Sam Mills, 3rd year, Film Studies student:

Growing up I had some pretty misguided ideas about what a feminist was. I remember the time we had a conference on feminism at my school. The women who came to speak to us were nice, articulate, ordinary people – so when we got on to the playground it only seemed right to make fun of them. We called them lesbians, we said that they hated men because they were ugly. It never occurred to us that – as well as being unfunny – we were being blatantly sexist. We’d grown up in a world that told us that we were supposed to hate feminists. Despite what 15-year-old me might have thought, many institutions in the world – and in the UK – are objectively skewed against women. Only 20 per cent of our MPs are female. The World Bank estimates that women do 66 per cent of the world’s work, but receive only 10 per cent of the wages. Only 7 per cent of the major feature films that came out of Hollywood in 2014 were directed by a woman. It turns out that being a feminist doesn’t mean creating divisions between men and women. It just means recognising the divisions that already exist, and doing what you can to change them. Being a feminist definitely isn’t about being perfect, either. I need feminism because I sometimes still call my friends p*****s and tell them to man up, even though I know these insults assume that being a man is good, and being a woman is bad. I don’t call myself a feminist because I think I embody some holy ideal of how to treat women. I call myself a feminist because I can see that I – and the society I live in – still treat women in incredibly unjust ways, and I want to be part of the movement fighting to change that.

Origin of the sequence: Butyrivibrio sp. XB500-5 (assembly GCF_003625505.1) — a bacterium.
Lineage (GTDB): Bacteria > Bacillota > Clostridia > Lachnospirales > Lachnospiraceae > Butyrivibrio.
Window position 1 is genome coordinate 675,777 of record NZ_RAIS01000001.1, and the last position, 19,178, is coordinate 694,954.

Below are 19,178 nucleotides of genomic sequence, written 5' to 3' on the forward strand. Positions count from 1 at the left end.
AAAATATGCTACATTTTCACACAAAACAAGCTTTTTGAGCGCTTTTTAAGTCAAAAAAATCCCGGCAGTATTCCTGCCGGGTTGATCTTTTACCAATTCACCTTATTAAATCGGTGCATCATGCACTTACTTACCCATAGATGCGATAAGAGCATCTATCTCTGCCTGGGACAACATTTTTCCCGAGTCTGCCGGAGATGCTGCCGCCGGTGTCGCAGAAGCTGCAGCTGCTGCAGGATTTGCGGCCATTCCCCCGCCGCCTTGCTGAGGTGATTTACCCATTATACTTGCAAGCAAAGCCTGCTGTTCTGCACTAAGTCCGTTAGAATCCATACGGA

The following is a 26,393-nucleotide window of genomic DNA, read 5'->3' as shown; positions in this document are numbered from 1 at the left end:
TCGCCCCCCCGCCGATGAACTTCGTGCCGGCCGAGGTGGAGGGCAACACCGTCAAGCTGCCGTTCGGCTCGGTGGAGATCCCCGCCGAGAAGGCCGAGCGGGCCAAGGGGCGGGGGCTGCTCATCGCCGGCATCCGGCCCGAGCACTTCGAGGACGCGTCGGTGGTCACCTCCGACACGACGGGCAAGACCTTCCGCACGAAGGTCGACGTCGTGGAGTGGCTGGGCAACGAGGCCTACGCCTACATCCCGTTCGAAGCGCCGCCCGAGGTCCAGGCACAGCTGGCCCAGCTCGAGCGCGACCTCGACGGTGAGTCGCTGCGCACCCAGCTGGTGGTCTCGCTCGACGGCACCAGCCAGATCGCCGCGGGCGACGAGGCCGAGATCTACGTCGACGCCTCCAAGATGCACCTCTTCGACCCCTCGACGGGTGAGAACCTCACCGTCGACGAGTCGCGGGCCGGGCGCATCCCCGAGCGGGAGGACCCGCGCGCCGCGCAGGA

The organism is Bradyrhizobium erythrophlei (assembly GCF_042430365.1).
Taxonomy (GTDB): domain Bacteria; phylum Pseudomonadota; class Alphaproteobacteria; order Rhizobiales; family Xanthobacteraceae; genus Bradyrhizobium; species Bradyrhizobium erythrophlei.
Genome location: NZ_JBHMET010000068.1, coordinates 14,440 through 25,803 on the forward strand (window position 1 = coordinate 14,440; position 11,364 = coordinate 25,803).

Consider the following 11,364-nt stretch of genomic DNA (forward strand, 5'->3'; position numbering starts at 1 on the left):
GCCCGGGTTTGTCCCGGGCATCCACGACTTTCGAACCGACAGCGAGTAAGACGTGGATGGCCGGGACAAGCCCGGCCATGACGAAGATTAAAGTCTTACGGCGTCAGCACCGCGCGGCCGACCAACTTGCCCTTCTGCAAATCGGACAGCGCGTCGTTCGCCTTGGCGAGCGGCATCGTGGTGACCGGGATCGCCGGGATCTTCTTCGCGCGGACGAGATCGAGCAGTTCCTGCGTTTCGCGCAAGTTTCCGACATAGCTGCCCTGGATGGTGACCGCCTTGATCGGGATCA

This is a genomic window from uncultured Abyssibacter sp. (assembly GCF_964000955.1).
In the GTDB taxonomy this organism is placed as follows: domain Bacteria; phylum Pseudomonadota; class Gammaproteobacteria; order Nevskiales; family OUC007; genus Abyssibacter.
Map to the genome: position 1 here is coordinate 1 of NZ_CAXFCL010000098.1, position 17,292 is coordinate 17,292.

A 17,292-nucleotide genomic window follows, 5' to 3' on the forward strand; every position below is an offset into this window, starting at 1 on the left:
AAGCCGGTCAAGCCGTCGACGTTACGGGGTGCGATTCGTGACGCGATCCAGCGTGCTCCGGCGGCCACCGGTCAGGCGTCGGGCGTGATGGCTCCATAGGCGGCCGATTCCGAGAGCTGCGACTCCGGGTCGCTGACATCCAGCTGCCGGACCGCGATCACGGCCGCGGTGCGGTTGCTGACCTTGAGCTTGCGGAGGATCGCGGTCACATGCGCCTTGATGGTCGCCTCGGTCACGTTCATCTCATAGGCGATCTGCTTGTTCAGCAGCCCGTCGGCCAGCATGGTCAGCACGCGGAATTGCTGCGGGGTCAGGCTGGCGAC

Michael Hobbs, 4th year, sexual health rep:

Since openly identifying as a feminist I have received a few slightly negative comments from people. These came mainly from those who have the same image of a feminist that I admitted to above. Others, however, came from women who identified as feminists. Although they expressed their admiration for my support of the cause, they maintained that as someone privileged by my biological sex and gender identity I could never understand the problems they had to face. Whether that’s true or not is largely irrelevant; I personally don’t think it’s particularly constructive to compare issues faced by men and those faced by women, or discuss which are worse. What is worth discussing, and more importantly acting upon to change, however, is that almost all gender-specific problems have a common root: the patriarchy. Patriarchy is all about imposing gender and gender roles upon everyone. This can cause many problems with dynamics in heterosexual relationships in particular. For me, one positive aspect of identifying as gay, therefore, is that these “rules” are not enforced as much; if both partners identify as the same gender, the power dynamic is not constricted by gender roles and therefore able to shift more freely. This means that one of the stumbling blocks to achieving equality and balance within the relationship is removed. Unfortunately, the repercussions of living in a patriarchal society are not confined to romantic relationships, however. The patriarchy teaches us that gender is binary and should correlate to biological sex, orientation and masculine or feminine behaviour. It makes no more sense to assign people traits based on their gender than it does based on their eye colour. Whilst we are all different in an infinite number of ways, ultimately we are all human and deserve to be treated and regarded equally. It’s for this reason that I prefer to call myself a feminist rather than a male feminist.